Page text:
• Natural history data: loss of one function very predictive of loss of other functions over time
  • Higher baseline function = slower long term decline
  • Dr. McDonald then showed FDA a "decision framework" for inclusion of outcomes in clinical trials

Infant and toddler endpoints
Comments from Anne Connolly, MD

  • Bayley scale looks promising as endpoint in younger boys

Ambulatory endpoints
Comments from Craig McDonald, MD

  • Craig McDonald tells FDA that 6 minute walk test in Duchenne is clinically important
  • We now know a 30 meter change in 6MWT is clinically meaningful for clinical trials
  • If 6MWT greater than 350M at baseline, will have to show improvement or do longer trials

Non–ambulatory endpoints
Comments from Tina Duong, PT

  • We need an upper extremity endpoint that can measure change over time
  • "PUL" scale developed by international clinical outcomes group--measures upper body strength
  • On endpoints: We have to reduce the psychological burden of asking patients to try to do things that they can no longer do
  • Microsoft Kinnect system looks promising to measure upper body reach--PPMD funding Gregorij Kurillo to test in Duchenne

Mutation–specific natural history
Comments from Kevin Flanigan, MD

  • Modifier "LTB" in Duchenne has same protective effect as steroids
  • Difference in function based on mutation type small enough that all mutations could be used for controls

Strength and function relationships
Comments from Craig McDonald, MD

  • Strength and function not related linearly over time--small strength changes = large function changes later in disease
  • Craig McDonald explains why not a good idea to require strength as co-primary endpoint in European trials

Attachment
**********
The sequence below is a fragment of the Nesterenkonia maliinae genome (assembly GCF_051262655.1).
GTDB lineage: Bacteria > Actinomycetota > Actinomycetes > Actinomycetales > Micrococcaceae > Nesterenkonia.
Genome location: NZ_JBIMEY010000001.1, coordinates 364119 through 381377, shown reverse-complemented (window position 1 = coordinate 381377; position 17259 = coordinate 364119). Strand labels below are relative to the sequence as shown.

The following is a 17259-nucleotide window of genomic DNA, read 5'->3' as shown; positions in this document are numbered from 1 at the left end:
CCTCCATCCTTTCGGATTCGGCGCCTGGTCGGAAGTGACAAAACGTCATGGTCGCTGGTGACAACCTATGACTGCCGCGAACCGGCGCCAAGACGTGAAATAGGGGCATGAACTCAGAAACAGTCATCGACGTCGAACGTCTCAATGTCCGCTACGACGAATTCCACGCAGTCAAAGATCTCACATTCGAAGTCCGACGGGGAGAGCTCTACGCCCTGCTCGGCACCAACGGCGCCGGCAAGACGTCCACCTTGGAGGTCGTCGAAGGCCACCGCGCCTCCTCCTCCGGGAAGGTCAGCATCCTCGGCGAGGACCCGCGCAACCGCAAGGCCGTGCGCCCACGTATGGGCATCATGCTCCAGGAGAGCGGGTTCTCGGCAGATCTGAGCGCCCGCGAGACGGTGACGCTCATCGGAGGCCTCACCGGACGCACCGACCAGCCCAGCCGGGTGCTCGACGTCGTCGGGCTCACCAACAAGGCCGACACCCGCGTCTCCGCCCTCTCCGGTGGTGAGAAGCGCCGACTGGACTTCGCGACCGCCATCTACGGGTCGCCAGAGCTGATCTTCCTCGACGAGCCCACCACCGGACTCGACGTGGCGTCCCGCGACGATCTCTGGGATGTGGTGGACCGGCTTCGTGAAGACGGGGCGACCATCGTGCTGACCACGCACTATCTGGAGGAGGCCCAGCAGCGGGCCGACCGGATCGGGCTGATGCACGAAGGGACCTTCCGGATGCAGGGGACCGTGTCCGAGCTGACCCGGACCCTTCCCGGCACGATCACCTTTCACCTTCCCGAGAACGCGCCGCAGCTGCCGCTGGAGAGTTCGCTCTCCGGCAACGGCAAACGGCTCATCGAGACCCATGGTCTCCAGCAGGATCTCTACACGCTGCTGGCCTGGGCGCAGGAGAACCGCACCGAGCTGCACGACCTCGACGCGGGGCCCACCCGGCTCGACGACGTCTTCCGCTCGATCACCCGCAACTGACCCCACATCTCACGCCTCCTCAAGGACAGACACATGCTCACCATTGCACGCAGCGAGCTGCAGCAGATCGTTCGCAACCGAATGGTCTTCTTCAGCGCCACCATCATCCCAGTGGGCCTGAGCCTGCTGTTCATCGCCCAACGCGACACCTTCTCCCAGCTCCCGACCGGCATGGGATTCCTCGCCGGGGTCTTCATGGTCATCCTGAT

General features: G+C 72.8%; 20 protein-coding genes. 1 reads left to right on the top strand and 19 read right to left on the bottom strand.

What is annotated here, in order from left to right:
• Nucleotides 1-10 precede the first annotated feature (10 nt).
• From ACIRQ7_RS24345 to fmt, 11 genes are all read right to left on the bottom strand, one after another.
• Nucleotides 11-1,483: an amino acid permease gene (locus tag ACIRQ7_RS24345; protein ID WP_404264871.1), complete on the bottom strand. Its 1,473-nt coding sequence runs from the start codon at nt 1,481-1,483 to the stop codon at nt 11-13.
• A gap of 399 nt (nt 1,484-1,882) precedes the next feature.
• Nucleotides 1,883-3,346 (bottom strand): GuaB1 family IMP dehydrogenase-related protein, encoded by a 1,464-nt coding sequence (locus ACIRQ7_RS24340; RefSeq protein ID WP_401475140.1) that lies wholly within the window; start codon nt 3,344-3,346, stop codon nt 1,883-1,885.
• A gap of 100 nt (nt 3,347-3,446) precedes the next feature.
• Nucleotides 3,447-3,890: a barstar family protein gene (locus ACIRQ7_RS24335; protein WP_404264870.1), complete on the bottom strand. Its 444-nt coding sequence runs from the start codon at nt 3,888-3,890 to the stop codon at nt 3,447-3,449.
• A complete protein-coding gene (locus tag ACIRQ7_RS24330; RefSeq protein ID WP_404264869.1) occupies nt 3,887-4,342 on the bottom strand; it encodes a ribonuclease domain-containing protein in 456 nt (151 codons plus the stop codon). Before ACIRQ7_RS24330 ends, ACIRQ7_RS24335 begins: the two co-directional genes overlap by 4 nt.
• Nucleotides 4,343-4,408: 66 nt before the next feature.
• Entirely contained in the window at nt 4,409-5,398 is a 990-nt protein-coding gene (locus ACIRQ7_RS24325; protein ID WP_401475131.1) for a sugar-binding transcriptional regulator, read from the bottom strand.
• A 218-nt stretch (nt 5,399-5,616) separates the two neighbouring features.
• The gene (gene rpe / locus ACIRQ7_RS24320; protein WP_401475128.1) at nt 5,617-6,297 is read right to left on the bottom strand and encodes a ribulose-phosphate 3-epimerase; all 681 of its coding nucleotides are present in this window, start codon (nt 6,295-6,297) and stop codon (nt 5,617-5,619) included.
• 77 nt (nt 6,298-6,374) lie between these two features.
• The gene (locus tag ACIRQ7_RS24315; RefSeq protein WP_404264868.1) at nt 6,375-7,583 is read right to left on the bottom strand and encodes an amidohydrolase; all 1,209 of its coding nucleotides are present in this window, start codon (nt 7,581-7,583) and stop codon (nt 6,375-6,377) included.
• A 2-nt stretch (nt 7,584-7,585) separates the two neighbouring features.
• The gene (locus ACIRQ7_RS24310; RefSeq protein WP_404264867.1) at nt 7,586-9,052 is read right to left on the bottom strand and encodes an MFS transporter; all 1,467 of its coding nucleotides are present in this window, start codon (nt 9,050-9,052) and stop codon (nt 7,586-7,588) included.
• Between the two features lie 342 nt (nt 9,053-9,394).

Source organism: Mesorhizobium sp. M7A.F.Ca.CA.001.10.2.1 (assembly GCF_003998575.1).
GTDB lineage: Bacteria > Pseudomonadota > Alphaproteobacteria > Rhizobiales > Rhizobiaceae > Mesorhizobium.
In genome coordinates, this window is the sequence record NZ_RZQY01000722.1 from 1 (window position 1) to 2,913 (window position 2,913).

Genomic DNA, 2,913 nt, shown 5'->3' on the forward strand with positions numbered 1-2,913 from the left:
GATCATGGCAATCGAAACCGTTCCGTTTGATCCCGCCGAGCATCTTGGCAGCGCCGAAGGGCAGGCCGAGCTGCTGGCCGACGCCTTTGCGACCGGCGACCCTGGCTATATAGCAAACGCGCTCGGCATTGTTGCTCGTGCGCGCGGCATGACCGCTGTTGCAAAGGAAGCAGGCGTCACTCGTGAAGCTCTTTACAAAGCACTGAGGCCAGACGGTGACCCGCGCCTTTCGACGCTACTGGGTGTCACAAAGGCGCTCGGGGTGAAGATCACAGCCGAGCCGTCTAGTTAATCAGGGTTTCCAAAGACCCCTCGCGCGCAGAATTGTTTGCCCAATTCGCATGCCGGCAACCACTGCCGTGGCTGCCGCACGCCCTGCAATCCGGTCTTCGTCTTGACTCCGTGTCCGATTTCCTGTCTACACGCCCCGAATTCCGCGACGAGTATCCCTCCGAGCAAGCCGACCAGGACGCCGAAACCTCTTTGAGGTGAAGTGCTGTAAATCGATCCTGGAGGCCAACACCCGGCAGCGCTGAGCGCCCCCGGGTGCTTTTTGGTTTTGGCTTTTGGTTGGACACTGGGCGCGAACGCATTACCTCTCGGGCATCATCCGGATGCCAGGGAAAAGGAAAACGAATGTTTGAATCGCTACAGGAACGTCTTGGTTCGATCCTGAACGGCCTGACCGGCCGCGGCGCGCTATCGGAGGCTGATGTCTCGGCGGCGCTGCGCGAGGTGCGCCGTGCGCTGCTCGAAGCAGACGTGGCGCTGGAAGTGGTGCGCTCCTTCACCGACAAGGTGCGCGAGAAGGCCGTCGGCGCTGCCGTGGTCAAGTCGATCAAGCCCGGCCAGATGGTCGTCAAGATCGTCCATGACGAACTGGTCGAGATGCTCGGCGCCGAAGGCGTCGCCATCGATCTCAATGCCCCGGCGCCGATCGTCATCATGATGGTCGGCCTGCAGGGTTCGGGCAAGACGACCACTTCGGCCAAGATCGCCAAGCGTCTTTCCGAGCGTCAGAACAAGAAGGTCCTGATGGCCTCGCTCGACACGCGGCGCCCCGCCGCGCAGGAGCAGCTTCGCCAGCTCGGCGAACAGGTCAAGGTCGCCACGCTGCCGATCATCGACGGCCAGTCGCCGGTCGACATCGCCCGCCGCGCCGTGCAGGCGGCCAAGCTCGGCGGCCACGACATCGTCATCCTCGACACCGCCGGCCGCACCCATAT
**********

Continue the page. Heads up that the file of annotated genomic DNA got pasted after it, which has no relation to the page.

Discussion & submitted questions period
Facilitator: Mark Krueger, MPH

Mark presented questions that were submitted from the community to the FDA. Their comments are below:

  • We are open to considering the balance between the risk and the benefit for Duchenne patients
  • We welcome trials with endpoints individually tailored to patients based on the stage of the disease of the patient
  • We are looking at the natural history data very carefully and we are really trying to understand it
  • The variability among patients is a challenge – Eric Bastings, FDA
  • We recognize that parents want their sons to be on drug and not placebo --Ellis Unger, FDA
  • If you have a treatment that has a big effect you can use a historical control -- Ellis Unger, FDA
  • We have seen a lot of variability in placebo group from one trial to the next--it creates problems. --Ellis Unger, FDA
  • FDA agrees with Ansel Lurio (affected by Duchenne) that there must be some scientific gain from a clinical trial
  • It's a scientific judgment to say whether an effect extends to the whole indication--it's a possibility.-- Ellis Unger, FDA
  • Staff trying to understand how to match individual patients to placebo controls--hard to match mean data.-- John Jenkins, FDA
  • There's a lot of data--we will need to mine it very carefully to see if we can avoid placebo controls. --John Jenkins
  • We all understand why parents don't want their boys exposed to placebo if we can help it. --John Jenkins, FDA